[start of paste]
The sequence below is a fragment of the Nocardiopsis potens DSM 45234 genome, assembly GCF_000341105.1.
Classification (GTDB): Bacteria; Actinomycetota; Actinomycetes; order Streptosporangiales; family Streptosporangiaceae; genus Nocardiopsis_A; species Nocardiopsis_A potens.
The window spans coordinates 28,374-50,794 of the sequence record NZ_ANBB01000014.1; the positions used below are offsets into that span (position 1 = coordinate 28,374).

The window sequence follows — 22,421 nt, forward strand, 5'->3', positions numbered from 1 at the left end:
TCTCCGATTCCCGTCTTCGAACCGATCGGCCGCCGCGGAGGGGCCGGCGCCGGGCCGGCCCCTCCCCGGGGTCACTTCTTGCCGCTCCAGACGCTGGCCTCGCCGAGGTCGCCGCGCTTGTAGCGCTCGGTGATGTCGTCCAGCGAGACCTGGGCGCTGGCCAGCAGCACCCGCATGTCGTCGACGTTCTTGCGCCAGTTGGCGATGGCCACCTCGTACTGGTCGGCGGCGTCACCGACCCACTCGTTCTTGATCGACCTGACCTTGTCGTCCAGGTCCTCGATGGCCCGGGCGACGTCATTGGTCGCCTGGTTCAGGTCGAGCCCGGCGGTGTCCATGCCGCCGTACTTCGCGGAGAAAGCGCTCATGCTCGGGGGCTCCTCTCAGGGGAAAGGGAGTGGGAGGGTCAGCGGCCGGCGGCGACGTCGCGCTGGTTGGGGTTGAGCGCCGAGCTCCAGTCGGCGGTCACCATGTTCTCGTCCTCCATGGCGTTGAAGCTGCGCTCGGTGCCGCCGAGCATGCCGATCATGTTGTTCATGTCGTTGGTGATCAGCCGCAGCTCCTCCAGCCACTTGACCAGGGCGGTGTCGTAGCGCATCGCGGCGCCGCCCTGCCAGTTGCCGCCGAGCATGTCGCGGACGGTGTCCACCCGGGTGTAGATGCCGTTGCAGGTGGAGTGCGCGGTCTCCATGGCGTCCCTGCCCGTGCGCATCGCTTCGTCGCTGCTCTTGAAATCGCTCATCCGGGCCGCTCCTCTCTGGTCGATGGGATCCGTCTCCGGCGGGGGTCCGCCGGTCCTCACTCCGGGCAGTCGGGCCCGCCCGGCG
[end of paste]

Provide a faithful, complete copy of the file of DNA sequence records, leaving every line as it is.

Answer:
The sequence below is a fragment of the Nocardiopsis potens DSM 45234 genome, assembly GCF_000341105.1.
Classification (GTDB): Bacteria; Actinomycetota; Actinomycetes; order Streptosporangiales; family Streptosporangiaceae; genus Nocardiopsis_A; species Nocardiopsis_A potens.
The window spans coordinates 28,374-50,794 of the sequence record NZ_ANBB01000014.1; the positions used below are offsets into that span (position 1 = coordinate 28,374).

The window sequence follows — 22,421 nt, forward strand, 5'->3', positions numbered from 1 at the left end:
TCTCCGATTCCCGTCTTCGAACCGATCGGCCGCCGCGGAGGGGCCGGCGCCGGGCCGGCCCCTCCCCGGGGTCACTTCTTGCCGCTCCAGACGCTGGCCTCGCCGAGGTCGCCGCGCTTGTAGCGCTCGGTGATGTCGTCCAGCGAGACCTGGGCGCTGGCCAGCAGCACCCGCATGTCGTCGACGTTCTTGCGCCAGTTGGCGATGGCCACCTCGTACTGGTCGGCGGCGTCACCGACCCACTCGTTCTTGATCGACCTGACCTTGTCGTCCAGGTCCTCGATGGCCCGGGCGACGTCATTGGTCGCCTGGTTCAGGTCGAGCCCGGCGGTGTCCATGCCGCCGTACTTCGCGGAGAAAGCGCTCATGCTCGGGGGCTCCTCTCAGGGGAAAGGGAGTGGGAGGGTCAGCGGCCGGCGGCGACGTCGCGCTGGTTGGGGTTGAGCGCCGAGCTCCAGTCGGCGGTCACCATGTTCTCGTCCTCCATGGCGTTGAAGCTGCGCTCGGTGCCGCCGAGCATGCCGATCATGTTGTTCATGTCGTTGGTGATCAGCCGCAGCTCCTCCAGCCACTTGACCAGGGCGGTGTCGTAGCGCATCGCGGCGCCGCCCTGCCAGTTGCCGCCGAGCATGTCGCGGACGGTGTCCACCCGGGTGTAGATGCCGTTGCAGGTGGAGTGCGCGGTCTCCATGGCGTCCCTGCCCGTGCGCATCGCTTCGTCGCTGCTCTTGAAATCGCTCATCCGGGCCGCTCCTCTCTGGTCGATGGGATCCGTCTCCGGCGGGGGTCCGCCGGTCCTCACTCCGGGCAGTCGGGCCCGCCCGGCG